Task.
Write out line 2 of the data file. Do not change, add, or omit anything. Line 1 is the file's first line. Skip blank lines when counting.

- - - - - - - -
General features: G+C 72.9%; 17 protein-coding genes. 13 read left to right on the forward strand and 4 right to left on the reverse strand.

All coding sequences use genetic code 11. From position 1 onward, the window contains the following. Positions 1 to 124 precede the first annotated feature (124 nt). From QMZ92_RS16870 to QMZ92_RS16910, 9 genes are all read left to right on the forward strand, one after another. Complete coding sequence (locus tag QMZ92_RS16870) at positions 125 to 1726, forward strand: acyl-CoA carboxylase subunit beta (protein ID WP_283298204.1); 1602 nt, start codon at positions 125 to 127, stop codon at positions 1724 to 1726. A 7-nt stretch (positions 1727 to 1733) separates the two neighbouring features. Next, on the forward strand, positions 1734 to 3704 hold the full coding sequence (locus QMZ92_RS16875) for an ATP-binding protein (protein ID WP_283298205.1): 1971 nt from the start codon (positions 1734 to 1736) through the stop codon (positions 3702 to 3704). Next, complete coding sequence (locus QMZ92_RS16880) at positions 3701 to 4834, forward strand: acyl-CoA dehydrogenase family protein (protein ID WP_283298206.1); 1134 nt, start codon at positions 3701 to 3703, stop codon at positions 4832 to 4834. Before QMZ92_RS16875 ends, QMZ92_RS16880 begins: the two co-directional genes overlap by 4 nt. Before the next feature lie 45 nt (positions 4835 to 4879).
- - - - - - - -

All coding sequences use genetic code 11. From position 1 onward, the window contains the following. Positions 1 to 124 precede the first annotated feature (124 nt). From QMZ92_RS16870 to QMZ92_RS16910, 9 genes are all read left to right on the forward strand, one after another. Complete coding sequence (locus tag QMZ92_RS16870) at positions 125 to 1726, forward strand: acyl-CoA carboxylase subunit beta (protein ID WP_283298204.1); 1602 nt, start codon at positions 125 to 127, stop codon at positions 1724 to 1726. A 7-nt stretch (positions 1727 to 1733) separates the two neighbouring features. Next, on the forward strand, positions 1734 to 3704 hold the full coding sequence (locus QMZ92_RS16875) for an ATP-binding protein (protein ID WP_283298205.1): 1971 nt from the start codon (positions 1734 to 1736) through the stop codon (positions 3702 to 3704). Next, complete coding sequence (locus QMZ92_RS16880) at positions 3701 to 4834, forward strand: acyl-CoA dehydrogenase family protein (protein ID WP_283298206.1); 1134 nt, start codon at positions 3701 to 3703, stop codon at positions 4832 to 4834. Before QMZ92_RS16875 ends, QMZ92_RS16880 begins: the two co-directional genes overlap by 4 nt. Before the next feature lie 45 nt (positions 4835 to 4879).